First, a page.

Government Faces Balancing Act on Marketing, Packaging of Legal Marijuana

Article by Laura Kane, The Canadian Press via CTV News

Government faces balancing act on marketing, packaging of legal marijuana. A pharmacist register a bag of legal marijuana as he sells it to a customer, at a pharmacy in Montevideo, Uruguay, Wednesday, July 19, 2017. Uruguay's pharmacies began selling marijuana at a state-regulated price, to citizens that have previously registered to be able to buy. (AP Photo/Matilde Campodonico)

David Brown’s marijuana marketing students are often shocked to learn how difficult it is to — well — market marijuana.

Advertising medical cannabis is essentially banned in Canada, with some exceptions. Restrictions on recreational weed are set to be a bit looser, but Brown still advises students to think of the constraints as opportunities.

“These limitations can really aid in creativity. Marketing weed isn’t difficult, but marketing a highly regulated cannabis product is a lot more of a challenge,” said Brown, an instructor in Kwantlen Polytechnic University’s cannabis professional series.

As legalization looms, observers say Ottawa faces a tricky balancing act on marketing. Large growers say branding is necessary to convince consumers to switch to the legal market, while health advocates call for plain packaging and strict advertising limits.

The Cannabis Act, which would legalize recreational marijuana next July, would restrict marketing similarly to tobacco. It would ban promotion that appeals to youth, contains false or misleading statements or depicts people, celebrities, characters or animals.

It would allow ads that present facts or promote brand preference. But they could only be shown in places where youth are not legally allowed, or broadcast if “reasonable steps” have been taken to ensure they “cannot be accessed by a young person.”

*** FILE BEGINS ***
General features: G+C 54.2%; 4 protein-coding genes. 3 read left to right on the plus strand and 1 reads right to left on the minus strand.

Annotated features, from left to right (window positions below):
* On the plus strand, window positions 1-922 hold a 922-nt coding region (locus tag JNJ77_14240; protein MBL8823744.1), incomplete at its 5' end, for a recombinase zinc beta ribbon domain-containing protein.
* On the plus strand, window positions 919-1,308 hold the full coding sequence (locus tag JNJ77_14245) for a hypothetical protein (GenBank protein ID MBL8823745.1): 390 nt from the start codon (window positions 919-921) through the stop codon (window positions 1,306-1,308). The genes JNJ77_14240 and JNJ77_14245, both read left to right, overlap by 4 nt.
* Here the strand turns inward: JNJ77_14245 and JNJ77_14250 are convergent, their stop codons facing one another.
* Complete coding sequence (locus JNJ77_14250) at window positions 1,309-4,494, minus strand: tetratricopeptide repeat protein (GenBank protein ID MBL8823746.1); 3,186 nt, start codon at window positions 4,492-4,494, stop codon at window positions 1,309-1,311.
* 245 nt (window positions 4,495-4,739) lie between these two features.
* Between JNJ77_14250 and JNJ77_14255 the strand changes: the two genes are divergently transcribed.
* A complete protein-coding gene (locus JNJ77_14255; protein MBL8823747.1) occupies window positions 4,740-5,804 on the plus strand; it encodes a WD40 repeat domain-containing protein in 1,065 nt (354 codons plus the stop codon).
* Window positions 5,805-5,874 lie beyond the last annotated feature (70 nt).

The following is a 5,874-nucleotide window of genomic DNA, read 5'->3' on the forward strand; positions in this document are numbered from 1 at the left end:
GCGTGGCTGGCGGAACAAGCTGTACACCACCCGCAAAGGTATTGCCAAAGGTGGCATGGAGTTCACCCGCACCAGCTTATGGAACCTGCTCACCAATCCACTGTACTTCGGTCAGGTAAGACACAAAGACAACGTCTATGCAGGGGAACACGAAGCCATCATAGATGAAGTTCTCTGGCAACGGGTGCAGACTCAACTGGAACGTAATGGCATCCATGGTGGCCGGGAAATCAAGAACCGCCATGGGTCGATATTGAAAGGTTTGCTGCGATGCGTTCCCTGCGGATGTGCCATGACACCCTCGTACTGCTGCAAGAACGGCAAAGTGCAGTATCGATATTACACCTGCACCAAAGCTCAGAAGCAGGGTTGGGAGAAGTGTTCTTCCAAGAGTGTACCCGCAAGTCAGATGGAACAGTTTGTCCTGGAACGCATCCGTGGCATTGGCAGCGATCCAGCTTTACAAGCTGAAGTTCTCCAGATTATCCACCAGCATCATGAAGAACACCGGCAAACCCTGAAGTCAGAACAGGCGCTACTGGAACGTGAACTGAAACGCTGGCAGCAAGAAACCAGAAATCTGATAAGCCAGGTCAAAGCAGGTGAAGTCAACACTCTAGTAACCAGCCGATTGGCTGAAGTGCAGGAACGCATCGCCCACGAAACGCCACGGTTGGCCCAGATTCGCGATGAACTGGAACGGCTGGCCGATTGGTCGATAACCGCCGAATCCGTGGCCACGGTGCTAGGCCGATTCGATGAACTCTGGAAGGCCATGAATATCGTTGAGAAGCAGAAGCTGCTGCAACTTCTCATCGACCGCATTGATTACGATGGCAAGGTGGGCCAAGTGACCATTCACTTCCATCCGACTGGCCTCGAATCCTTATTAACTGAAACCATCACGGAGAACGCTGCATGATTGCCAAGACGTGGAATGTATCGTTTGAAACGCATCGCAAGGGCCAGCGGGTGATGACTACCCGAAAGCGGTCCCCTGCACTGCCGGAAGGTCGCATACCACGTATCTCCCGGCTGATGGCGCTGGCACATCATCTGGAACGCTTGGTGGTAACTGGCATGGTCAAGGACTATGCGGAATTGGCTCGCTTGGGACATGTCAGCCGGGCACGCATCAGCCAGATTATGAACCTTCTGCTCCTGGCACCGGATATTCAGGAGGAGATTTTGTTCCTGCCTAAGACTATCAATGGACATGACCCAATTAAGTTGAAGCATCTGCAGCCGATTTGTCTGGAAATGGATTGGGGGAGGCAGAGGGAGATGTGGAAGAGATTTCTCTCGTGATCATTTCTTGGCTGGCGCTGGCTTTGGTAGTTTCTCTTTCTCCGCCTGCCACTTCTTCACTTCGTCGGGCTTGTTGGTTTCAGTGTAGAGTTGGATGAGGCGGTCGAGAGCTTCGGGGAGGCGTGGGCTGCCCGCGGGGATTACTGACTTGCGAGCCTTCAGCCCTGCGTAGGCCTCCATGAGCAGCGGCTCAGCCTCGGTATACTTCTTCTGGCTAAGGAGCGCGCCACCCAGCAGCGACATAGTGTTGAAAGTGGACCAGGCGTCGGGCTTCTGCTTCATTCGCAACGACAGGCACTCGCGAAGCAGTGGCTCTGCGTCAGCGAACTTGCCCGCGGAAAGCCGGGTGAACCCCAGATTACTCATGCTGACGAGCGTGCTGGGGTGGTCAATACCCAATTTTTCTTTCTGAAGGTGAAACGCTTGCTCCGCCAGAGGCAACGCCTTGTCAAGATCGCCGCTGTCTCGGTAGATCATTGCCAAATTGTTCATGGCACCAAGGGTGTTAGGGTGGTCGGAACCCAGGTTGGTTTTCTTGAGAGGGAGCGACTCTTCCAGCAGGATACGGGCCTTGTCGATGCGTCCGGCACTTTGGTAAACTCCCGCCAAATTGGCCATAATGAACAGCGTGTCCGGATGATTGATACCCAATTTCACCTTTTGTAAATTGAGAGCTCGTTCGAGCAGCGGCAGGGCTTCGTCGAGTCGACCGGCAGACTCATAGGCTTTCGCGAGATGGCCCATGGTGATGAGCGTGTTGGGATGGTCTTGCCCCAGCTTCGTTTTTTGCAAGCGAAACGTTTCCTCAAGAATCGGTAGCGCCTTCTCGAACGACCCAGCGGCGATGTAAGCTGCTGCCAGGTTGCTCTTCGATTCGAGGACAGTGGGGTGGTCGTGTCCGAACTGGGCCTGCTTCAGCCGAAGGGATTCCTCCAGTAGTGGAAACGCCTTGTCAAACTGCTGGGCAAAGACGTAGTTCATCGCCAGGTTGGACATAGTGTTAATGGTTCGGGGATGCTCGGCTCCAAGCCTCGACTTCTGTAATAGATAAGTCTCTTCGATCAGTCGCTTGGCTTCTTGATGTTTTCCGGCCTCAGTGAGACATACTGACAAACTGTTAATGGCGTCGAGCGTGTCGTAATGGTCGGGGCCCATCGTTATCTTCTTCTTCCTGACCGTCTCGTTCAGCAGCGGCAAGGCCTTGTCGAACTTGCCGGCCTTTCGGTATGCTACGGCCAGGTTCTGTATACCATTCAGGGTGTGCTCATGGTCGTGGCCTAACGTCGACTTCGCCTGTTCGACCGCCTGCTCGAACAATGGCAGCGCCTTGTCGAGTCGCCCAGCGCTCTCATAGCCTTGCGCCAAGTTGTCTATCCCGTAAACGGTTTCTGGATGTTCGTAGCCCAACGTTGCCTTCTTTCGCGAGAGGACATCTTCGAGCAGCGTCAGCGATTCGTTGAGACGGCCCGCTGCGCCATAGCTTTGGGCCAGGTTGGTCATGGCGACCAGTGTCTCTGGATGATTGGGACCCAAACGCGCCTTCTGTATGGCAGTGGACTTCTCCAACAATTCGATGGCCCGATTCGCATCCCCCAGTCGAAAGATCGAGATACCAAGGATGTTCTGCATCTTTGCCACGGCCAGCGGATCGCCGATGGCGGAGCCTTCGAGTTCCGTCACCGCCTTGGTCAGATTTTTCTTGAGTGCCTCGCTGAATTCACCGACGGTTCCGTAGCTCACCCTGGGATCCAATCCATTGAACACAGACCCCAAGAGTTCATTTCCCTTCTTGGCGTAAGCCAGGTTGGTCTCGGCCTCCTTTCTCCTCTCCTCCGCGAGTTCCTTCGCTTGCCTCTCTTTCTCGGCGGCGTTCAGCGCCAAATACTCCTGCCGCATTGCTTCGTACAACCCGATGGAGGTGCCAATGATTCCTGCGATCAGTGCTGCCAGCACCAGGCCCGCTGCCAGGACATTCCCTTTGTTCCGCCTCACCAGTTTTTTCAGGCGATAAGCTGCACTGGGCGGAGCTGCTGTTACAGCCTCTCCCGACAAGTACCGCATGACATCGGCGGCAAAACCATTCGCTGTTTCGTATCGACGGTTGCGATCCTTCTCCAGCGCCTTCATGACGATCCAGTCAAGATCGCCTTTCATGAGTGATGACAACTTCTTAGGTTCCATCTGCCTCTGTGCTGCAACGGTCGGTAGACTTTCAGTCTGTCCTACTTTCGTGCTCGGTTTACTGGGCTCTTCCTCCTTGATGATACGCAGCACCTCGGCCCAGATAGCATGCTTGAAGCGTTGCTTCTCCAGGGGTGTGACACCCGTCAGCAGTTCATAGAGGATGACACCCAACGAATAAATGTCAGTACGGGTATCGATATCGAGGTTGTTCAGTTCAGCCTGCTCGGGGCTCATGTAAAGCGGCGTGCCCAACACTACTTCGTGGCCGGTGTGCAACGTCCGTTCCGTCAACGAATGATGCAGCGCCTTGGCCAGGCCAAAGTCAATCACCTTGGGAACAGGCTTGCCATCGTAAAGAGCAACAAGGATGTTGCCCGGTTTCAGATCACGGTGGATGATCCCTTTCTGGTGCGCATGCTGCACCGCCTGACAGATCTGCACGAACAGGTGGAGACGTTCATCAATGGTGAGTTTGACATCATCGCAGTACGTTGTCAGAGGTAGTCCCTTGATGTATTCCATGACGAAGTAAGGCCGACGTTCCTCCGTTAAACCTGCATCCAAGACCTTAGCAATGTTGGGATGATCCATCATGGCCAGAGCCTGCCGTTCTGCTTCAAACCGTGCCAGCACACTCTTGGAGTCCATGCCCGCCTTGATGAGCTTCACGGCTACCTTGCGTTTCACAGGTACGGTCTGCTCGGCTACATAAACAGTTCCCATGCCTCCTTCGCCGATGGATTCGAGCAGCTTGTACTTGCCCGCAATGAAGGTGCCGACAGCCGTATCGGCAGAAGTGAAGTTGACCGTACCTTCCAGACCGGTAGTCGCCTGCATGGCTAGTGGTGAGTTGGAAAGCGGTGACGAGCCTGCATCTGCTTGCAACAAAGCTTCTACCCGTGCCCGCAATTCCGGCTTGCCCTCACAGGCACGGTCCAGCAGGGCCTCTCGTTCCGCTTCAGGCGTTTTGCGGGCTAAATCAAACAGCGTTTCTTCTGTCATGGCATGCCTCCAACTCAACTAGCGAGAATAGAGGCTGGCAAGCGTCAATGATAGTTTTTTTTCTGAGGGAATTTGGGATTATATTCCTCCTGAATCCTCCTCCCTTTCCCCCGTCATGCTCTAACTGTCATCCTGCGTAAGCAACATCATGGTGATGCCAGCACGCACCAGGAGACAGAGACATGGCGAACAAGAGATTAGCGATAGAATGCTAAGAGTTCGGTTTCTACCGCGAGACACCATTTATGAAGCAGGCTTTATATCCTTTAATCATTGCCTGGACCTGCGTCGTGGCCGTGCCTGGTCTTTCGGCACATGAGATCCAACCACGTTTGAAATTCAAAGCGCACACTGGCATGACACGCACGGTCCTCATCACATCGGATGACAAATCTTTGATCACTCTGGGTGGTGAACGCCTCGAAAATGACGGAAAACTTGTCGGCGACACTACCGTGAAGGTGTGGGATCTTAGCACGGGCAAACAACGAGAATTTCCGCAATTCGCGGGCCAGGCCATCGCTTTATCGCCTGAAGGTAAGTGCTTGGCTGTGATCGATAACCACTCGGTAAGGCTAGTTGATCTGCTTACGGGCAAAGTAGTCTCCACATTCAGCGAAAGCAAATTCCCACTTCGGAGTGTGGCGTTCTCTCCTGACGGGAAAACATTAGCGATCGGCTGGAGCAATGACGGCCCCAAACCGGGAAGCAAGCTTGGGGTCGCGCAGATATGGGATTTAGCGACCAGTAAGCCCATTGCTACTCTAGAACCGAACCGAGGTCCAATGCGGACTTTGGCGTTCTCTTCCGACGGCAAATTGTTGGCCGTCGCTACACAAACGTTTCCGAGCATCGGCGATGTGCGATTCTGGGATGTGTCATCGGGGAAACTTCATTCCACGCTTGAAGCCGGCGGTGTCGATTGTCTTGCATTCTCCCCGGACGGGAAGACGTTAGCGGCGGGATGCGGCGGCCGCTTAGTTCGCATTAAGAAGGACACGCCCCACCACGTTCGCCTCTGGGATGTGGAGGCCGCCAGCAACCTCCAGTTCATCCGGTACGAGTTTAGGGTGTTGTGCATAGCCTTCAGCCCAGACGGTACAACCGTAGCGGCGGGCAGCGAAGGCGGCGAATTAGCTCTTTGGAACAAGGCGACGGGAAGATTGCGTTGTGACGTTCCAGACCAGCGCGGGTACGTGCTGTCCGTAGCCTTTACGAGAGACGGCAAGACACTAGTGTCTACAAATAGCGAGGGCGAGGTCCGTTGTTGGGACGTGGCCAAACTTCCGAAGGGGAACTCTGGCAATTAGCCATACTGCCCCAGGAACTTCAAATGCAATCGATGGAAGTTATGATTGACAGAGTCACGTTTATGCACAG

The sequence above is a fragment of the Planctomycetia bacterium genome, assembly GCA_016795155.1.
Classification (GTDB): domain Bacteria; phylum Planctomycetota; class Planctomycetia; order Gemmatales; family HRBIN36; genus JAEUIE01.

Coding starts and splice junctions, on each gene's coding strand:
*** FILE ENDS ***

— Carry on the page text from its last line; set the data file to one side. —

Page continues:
The rules have been criticized as hazy. It’s unclear, for example, whether a commercial could air before a TV show or movie that is intended for adult audiences or how Internet ads would be policed.

Health Canada spokeswoman Tammy Jarbeau said the “reasonable steps” to ensure an ad cannot be seen by a young person would depend on the circumstances. For example, websites could use age verification mechanisms, she said.

“This would provide an opportunity to communicate factual information about cannabis, as well as information about a product’s brand characteristics, to allow adult consumers to make informed decisions,” she said.

She said the government was not considering changes to the advertising provisions of the legislation, but if it’s passed by Parliament, Health Canada will develop guidance documents to help industry comply with the rules.

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